West Kiowa: Mayor calls for survey resolution

       The saga of the West Kiowa Street infill project continued this week, with the following developments:
       Mayor Lionel Rivera asked the City Attorney's Office at the March 13 City Council meeting for a ruling on whether to hold off on any new building permits for the 1- acre project at 3325 W. Kiowa pending resolution of site-survey conflicts between the property and that of Jenna Saunders, who lives just west of it. He also said that no further building permits should be issued until the attorney responds.
       City Engineer Cam McNair announced plans at the March 12 council meeting to improve the adjacent stormwater network in conjunction with the project.
       At the same meeting, Springs Utilities representative Jeff Daniel explained that improvements to the adjacent sanitary sewer lines are also planned.
       City staff have scheduled a meeting with neighborhood people this week to get feedback on builder Jeff Shada's revised drainage plan for the site - the previous one had left certain unanswered questions, including the height of a retaining wall that was to go on adjoining properties.
       On March 13, Saunders told council that Shada had “yelled” at her on the phone that morning when he learned she was going to council to discuss the survey issue.
       Contacted later by the Pioneer, Shada said he hadn't yelled , but “I was a little saddened that she wanted to go back to council again.” He added that he was “frustrated” later in the day because he wanted to respond to her comments during the citizen discussion part of the meeting, but didn't sign in soon enough.
       Saunders has since called him back, and the two plan to meet on their property issues next week.
       Shada has proposed a land swap, because the survey he is using shows that a corner of her property is actually his. Saunders told council that until she has a clear idea of which survey is accurate she cannot make any final decision.
       The City Attorney's Office had previously ruled that issue was a civil matter, but Saunders said her attorney believes the developer's survey had been performed in a way that made the lots seem bigger than they actually are. “To me, it doesn't seem fair that Ms. Saunders is taking all the shortage onto her lot,” Rivera said. He added - after City Attorney Patricia Kelly said her office would analyze the conflicts and report back “quickly” - that “I think we need to get this resolved before we issue permits.”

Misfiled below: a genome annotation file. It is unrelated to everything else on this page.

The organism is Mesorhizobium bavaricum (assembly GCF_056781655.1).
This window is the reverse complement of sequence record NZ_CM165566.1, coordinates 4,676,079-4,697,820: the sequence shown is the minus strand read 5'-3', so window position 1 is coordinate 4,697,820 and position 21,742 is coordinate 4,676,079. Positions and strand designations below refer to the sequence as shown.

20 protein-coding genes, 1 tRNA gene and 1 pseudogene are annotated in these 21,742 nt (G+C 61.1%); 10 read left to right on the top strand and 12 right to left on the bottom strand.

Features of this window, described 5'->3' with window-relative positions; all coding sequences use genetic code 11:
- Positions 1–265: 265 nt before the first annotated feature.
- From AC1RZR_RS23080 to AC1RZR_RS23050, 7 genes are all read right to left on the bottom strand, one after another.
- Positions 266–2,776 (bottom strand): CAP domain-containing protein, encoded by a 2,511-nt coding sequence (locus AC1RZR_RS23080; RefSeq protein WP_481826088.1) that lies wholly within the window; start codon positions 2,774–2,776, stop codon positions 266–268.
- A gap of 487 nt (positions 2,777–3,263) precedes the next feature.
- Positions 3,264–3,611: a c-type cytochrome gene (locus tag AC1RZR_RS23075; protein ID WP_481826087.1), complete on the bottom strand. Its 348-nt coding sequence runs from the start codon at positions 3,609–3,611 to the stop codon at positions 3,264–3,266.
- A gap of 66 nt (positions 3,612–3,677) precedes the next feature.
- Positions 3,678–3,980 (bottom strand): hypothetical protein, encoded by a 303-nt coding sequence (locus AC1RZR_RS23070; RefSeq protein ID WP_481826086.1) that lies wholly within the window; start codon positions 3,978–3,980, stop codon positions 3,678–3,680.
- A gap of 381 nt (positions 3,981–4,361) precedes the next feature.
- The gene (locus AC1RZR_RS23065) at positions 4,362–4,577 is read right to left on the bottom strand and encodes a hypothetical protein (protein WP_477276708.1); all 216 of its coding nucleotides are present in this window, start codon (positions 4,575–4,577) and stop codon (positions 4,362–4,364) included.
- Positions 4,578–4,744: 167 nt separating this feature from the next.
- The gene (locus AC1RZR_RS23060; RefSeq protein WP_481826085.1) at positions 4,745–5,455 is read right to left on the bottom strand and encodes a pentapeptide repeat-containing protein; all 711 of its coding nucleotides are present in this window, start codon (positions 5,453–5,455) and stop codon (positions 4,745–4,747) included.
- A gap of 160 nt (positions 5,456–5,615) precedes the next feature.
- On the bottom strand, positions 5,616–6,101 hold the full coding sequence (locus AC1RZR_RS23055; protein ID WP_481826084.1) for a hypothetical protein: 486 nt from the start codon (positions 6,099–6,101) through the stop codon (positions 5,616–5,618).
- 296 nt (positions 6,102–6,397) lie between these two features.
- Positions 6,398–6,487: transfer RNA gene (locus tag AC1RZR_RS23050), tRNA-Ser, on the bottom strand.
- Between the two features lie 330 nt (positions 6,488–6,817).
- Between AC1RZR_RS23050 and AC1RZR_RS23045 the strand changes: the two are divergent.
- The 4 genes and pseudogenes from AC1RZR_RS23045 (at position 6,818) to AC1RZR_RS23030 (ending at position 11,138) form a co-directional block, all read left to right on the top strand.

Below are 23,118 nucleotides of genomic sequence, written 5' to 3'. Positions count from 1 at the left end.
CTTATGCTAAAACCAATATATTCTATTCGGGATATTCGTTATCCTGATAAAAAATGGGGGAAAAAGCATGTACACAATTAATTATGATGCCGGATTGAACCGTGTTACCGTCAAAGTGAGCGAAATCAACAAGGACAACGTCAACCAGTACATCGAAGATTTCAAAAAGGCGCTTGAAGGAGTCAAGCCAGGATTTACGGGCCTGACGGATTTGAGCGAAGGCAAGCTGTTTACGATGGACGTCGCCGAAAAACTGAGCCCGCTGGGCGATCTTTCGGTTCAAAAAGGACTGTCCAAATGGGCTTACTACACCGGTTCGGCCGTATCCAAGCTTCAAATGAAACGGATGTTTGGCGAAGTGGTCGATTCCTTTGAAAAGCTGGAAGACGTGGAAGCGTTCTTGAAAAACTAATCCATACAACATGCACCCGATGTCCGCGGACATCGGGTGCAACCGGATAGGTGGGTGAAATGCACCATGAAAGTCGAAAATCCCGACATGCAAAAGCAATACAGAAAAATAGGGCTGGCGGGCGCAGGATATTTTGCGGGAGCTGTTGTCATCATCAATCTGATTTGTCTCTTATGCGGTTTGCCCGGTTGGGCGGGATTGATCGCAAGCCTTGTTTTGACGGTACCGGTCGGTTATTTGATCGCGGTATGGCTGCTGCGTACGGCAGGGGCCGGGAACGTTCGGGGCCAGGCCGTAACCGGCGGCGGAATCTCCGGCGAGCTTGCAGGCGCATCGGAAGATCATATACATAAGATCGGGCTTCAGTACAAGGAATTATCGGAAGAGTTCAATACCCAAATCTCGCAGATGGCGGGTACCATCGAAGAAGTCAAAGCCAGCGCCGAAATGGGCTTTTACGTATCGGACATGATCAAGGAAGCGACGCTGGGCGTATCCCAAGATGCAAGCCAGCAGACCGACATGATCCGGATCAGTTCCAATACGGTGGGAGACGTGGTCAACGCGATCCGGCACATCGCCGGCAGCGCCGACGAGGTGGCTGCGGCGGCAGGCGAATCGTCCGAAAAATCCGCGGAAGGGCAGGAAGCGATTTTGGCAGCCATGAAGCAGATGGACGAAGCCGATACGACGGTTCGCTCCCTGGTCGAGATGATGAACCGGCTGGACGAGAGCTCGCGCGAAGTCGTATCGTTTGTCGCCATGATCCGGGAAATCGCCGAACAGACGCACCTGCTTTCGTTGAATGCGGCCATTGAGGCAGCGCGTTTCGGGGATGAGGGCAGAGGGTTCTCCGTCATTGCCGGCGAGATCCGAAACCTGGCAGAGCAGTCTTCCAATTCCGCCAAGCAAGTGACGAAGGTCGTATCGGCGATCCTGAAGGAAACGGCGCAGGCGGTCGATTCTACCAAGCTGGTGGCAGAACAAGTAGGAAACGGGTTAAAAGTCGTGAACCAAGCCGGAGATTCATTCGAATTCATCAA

Saunders, also the neighborhood representative, thanked council for its efforts, on behalf of the neighborhood as well as her personal situation. “You guys have really helped me,” she said.
       Shada is continuing development on Lots 7 and 8; he has a building permit to put in a duplex on each lot.
       Brett Veltman, the lead city planner on the project, pledged that he would inform the neighborhood when Shada applies for any other building permits.
       Shada told the Westside Pioneer he hopes to apply for a permit soon on Lot 9. This is the lot on which he once thought he had approval from the city to do below- grade excavation of a red rock formation to make room for a a single-family house. He did that excavation but was given a legal stop-work last week by the city because of a legal interpretation of the project grading plan that he really only had authorization to work on Lots 7 and 8.
       In any case, Veltman told council, “He's done a good job of excavation.”
       Shada said he is hopeful that once a new drainage plan is worked out - preliminary plans are to be discussed with the neighborhood this week - he can apply for the permit. He is currently “halfway through a preliminary set of plans,” he said.
       When Shada makes that application, he pledged to call a neighborhood meeting so that all the residents can see what he plans to do. “I will make it public,” he said.
       During the council discussion March 12, council member Tom Gallagher pressed Veltman on how the buildings on the lots can be called duplexes when they share a single lot. The answer was that each duplex lot would have a single owner. If one of the “halves” was sold, a replat of the property would be required, in order to show the property line through the wall dividing the duplex sides, Veltman explained.
       Saying he thought that city staff had done a “thorough” job of reviewing the project, Veltman told council that the issue has been a “balancing act between city goals for infill, private property rights and minimizing impositions on the neighbors and the environment.”
       Richard White, a neighbor south of the project who has been consistently critical of city staff efforts, read off a list of issues to council that he believed staff has neglected in its review. These included several items on the city's Hillside Ordinance, which he believes the city staff has not followed to the letter of the law.
       Veltman has previously said the city addressed the ordinance as best it could on a project that did not need a development plan because a legal plat had existed since 1889.
       He has also argued that the city was constrained in making more demands on the developer because of this situation.
       The propery has six lots. All would be duplexes except Lot 9, which would be single-family.
       Of Lot 9, Veltman told council: “Lot 9 was hard. Because we needed to preserve the red rock outcropping, we worked with the developer and he agreed with that position. Luckily, we agreed on that.”

Westside Pioneer article